TRUST (the presence of secrets) by Sarah Newman, Jessica Yurkofsky and Matthew Battles

Last week at ODL Sarah Newman, Jessica Yurkofsky and Matthew Battles described their work at Harvard’s metaLAB and presented Sarah and Jessica’s recent project TRUST (the presence of secrets). metaLAB, which is affiliated with Harvard Law School’s Berkman Klein Center for Internet & Society, is a small design lab, production studio and research group exploring technology’s role in the arts and humanities. Notable projects have included “The Life and Death of Data,” a data visualization and scholarly work about the Arnold Arboretum; “Notes from El Saniyya,” an interactive history-telling project with OpenDocLab Fellow Lara Baladi about the 2011 Egyptian revolution; and “Feral Trees,” an interactive documentary about Ailanthus altissima, or the “Tree of Heaven,” one of the most prevalent examples of the weedy urban tree.

Before presenting TRUST (the presence of secrets), Sarah handed out a survey to the meeting’s attendees that questioned their beliefs regarding the legal, practical, privacy-related  and ethical dimensions of what happens to our digital correspondences after we die. This segwayed into the following discussion about TRUST, an interactive installation that was installed during four overnight exhibitions at the Museum of Fine Arts in Boston in Fall 2016 and considers what might happen to our digital correspondence – now, and in the future.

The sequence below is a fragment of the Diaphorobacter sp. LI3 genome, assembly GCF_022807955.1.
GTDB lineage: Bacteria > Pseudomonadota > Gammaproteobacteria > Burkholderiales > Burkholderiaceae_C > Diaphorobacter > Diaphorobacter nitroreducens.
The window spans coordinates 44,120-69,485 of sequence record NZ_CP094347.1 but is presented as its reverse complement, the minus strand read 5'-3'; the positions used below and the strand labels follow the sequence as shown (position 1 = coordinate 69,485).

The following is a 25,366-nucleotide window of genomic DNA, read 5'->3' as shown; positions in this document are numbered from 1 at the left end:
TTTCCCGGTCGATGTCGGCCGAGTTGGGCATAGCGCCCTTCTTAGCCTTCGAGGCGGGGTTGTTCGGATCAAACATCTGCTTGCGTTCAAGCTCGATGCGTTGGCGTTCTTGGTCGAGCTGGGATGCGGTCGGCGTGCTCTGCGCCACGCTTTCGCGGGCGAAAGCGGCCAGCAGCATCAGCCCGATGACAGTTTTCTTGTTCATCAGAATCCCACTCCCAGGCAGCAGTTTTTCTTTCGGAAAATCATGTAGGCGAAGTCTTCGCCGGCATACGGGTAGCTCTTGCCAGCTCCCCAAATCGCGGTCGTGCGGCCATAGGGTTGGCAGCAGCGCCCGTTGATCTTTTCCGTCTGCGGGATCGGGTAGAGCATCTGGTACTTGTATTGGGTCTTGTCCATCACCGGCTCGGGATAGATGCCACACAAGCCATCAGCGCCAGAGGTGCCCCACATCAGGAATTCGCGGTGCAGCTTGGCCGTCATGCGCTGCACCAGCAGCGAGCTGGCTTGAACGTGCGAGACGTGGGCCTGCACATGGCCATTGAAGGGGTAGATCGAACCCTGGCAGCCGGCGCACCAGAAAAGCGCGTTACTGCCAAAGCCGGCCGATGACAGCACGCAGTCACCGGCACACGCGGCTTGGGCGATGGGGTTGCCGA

The installation involved computers on pedestals that prompted the user to anonymously type in a secret which then would print out on a receipt at random that could be collected elsewhere in the museum.  Interspersed with the printed secretes were occasional surveillance photos of the subjects at the computer consoles, rendered in anonymous silhouettes, that instilled a creepy feeling of being watched.

The project was informed by research done beforehand by the creators and with the help of the Berkman center on the uncertainty around laws governing ownership of our emails after death and prompted conversations at ODL about the privacy and longevity considerations of personal correspondences in the digital age of email, Facebook messenger, WhatsApp and Snapchat. Yet despite the clear questions regarding surveillance and the erosion of privacy that pervaded the installation, Sarah said that she was surprised by the sense of joy the experience seemed to emit from its users. The 1400 confessions logged into the system predictably included a lot of dark experiences involving sex, love, depression and loneliness, she said, but bringing those skeletons out into the light may have brought its own sense of relief. Who doesn’t, the success of the installation suggests, have a secret he or she is itching to share?